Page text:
The Road is about a father and son who traveled to get to the ocean. A catastrophic event has left almost nothing of the world. There are burned bodies and woods everywhere. As they take this trip, they realize it could be a nightmare, but this is there reality. They realized that if they had a good dream it could mean that they have checked out of reality.

McCarthy wrote, “In his dream she was sick, and he cared for her. The dream bore the look of sacrifice, but he thought differently. He did not take care of her and she died alone somewhere in the dark and there is no other dream nor other waking world and there is no other tale to tell.” This dream depicts his desire. It tells of his wife suicide. The father wish that she was just sick, and he could take care of her. He had to snap back into his reality because he should only be having bad dreams. Good dreams would mean he is trying to escape his current situation instead of coming to terms.

Collins and McCarthy have similar personal backgrounds construct common theme. McCarthy lived through poverty, starvation, and divorce. Collin’s father was a Lieutenant in the Airforce and often heard stories of poverty, starvation, and the effects of war. These experiences created a bias or there very own perspectives for their novels. The memories create desperation for hope and facing reality.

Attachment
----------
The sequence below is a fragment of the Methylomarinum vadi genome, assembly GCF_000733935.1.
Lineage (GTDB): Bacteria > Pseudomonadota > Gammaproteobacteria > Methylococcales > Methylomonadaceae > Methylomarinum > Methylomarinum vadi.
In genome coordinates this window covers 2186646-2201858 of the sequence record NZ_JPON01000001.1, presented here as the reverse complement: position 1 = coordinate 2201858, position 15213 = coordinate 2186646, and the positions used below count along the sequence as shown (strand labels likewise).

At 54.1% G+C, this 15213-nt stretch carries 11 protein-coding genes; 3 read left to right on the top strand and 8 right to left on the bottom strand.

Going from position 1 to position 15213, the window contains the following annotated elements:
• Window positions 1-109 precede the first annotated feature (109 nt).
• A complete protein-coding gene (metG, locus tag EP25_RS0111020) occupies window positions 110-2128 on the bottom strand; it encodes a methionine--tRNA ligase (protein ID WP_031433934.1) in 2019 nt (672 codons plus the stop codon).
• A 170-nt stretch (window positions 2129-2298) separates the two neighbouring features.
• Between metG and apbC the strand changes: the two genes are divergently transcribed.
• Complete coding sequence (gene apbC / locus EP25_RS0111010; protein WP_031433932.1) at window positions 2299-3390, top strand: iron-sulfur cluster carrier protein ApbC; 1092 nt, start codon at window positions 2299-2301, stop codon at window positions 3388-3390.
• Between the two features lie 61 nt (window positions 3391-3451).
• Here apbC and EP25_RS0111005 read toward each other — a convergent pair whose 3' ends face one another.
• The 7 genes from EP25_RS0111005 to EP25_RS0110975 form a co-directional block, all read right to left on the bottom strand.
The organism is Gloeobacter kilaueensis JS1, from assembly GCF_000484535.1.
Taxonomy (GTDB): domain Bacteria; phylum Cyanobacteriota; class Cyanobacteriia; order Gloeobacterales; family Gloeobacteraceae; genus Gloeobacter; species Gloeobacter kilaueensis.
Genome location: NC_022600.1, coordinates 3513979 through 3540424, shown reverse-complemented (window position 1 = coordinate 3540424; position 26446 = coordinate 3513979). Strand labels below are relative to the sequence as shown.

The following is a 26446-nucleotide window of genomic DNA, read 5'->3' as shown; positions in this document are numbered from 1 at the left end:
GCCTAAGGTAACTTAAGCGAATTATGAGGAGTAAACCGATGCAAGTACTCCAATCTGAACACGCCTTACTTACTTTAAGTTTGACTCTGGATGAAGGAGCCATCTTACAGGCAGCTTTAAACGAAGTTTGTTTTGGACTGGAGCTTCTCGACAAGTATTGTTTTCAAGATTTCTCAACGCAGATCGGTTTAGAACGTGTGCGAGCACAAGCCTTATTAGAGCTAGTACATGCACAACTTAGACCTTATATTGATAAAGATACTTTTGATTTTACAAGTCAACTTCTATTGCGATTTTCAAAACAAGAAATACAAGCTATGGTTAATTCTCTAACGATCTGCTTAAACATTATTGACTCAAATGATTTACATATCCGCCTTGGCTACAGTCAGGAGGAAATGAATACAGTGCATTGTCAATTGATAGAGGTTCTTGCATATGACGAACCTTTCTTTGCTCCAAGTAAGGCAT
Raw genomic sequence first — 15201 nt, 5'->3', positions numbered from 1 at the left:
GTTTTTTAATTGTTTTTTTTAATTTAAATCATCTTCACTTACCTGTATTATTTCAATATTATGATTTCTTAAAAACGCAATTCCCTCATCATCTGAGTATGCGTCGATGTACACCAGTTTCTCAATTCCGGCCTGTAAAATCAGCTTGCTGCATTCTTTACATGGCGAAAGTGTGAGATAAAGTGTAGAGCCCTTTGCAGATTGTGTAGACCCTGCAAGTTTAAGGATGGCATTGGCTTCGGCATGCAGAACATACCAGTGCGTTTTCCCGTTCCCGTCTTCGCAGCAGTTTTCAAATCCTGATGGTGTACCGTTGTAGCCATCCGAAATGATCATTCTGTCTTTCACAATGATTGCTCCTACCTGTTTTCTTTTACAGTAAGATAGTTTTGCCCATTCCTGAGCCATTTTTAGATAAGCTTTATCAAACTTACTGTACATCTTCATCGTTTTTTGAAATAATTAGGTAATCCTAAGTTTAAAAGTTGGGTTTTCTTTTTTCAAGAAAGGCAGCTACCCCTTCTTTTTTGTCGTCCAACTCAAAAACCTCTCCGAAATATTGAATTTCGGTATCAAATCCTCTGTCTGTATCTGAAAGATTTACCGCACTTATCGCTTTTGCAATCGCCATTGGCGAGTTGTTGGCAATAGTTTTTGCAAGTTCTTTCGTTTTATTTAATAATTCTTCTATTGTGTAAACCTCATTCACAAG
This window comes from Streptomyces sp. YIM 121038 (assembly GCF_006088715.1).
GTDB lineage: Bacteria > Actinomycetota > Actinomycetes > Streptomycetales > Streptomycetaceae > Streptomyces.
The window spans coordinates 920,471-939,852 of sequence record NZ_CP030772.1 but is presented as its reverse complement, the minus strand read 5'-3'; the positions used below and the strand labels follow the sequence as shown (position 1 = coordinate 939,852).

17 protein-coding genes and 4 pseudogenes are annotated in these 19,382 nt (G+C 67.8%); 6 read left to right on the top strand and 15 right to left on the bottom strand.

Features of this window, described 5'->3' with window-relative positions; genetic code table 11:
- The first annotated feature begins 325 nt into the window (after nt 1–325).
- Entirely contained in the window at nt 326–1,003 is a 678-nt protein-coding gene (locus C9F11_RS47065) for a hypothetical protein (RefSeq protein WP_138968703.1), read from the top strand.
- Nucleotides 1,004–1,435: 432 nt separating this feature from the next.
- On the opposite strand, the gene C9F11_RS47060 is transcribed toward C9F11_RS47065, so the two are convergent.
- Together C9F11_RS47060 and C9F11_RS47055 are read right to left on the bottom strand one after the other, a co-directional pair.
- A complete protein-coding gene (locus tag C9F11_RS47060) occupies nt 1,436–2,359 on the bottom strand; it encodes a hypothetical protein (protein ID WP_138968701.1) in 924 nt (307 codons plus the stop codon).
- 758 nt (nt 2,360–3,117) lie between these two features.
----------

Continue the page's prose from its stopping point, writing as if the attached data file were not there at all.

Hope and reality do exist together, especially in these two novels. In The Hunger Games, Gale is so focused on telling Katniss about the wood for making a bow, it completely negates the issue of tributes dying. It concentrated on the audience because they were disappointed in watching tributes freeze. The Road has a text where the father is dreaming of taking care of his wife because she fell ill. This was a dream, hope. The reality is she died alone from the catastrophic event that engulfed the world in flames. In the novels, the plot starts with hope. The characters set out to obtain something. “Additionally, hope can be both an emotional state and also a perspective on reality.” (Bookworm).

In both novels, the authors were able to demonstrate multiple meanings starting with the characters, plot, settings and then revealing symbolism coupled with the idea of desire and hanging on by a thread is what keeps the audience entertained. The world knows of this very feeling no matter the circumstance or economic status. Relatable situations always captivate the audience, other than fantasy and desire, and this is what contributes to a book’s success. Examples would be the Holocaust, any war, and riots for justice. All of these worked together to blend the common theme between these two novels, hope vs reality.


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The Hunger Games by Suzanne Collins and The Road by Cormac McCarthy. (2021, Nov 11). Retrieved from https://samploon.com/the-hunger-games-by-suzanne-collins-and-the-road-by-cormac-mccarthy/